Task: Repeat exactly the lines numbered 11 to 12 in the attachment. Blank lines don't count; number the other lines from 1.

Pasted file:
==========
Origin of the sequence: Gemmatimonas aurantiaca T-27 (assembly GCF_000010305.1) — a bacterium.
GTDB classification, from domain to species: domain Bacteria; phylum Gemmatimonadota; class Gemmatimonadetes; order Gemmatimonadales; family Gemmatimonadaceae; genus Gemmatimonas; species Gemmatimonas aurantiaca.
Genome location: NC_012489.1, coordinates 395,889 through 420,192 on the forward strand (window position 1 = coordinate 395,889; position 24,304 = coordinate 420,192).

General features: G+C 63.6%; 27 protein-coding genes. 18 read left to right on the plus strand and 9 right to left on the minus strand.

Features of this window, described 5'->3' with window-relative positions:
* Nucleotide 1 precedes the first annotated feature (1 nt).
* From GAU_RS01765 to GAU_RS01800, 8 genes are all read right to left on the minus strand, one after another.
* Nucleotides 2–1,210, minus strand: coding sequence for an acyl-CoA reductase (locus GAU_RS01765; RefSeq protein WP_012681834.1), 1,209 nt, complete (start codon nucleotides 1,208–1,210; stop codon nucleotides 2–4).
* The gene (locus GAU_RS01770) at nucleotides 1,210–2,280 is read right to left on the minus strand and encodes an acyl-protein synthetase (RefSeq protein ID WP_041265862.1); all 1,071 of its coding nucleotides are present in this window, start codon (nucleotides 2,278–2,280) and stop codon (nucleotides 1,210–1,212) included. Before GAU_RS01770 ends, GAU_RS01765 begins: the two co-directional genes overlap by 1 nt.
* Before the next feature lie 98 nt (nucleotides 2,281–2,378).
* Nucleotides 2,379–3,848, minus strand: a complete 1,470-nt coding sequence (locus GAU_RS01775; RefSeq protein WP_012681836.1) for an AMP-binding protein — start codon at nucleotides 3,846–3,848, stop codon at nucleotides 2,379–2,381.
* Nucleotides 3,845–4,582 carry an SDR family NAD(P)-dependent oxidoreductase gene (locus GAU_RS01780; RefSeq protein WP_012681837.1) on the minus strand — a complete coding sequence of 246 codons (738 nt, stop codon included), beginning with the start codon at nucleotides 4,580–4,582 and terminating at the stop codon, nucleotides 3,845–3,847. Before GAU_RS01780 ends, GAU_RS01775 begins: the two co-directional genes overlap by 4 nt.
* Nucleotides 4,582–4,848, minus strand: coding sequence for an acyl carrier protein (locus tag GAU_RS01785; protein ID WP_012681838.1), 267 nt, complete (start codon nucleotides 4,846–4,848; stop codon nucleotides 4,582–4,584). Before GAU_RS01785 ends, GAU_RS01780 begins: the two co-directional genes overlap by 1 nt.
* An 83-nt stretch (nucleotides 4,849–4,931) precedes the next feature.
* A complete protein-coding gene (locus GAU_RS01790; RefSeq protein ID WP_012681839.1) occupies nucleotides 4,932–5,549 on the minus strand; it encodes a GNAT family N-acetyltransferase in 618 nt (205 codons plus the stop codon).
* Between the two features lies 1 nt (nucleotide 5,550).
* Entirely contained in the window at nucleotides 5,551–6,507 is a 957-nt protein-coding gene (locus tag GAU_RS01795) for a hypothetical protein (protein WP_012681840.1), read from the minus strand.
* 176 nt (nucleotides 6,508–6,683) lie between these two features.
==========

* Nucleotides 2,379–3,848, minus strand: a complete 1,470-nt coding sequence (locus GAU_RS01775; RefSeq protein WP_012681836.1) for an AMP-binding protein — start codon at nucleotides 3,846–3,848, stop codon at nucleotides 2,379–2,381.
* Nucleotides 3,845–4,582 carry an SDR family NAD(P)-dependent oxidoreductase gene (locus GAU_RS01780; RefSeq protein WP_012681837.1) on the minus strand — a complete coding sequence of 246 codons (738 nt, stop codon included), beginning with the start codon at nucleotides 4,580–4,582 and terminating at the stop codon, nucleotides 3,845–3,847. Before GAU_RS01780 ends, GAU_RS01775 begins: the two co-directional genes overlap by 4 nt.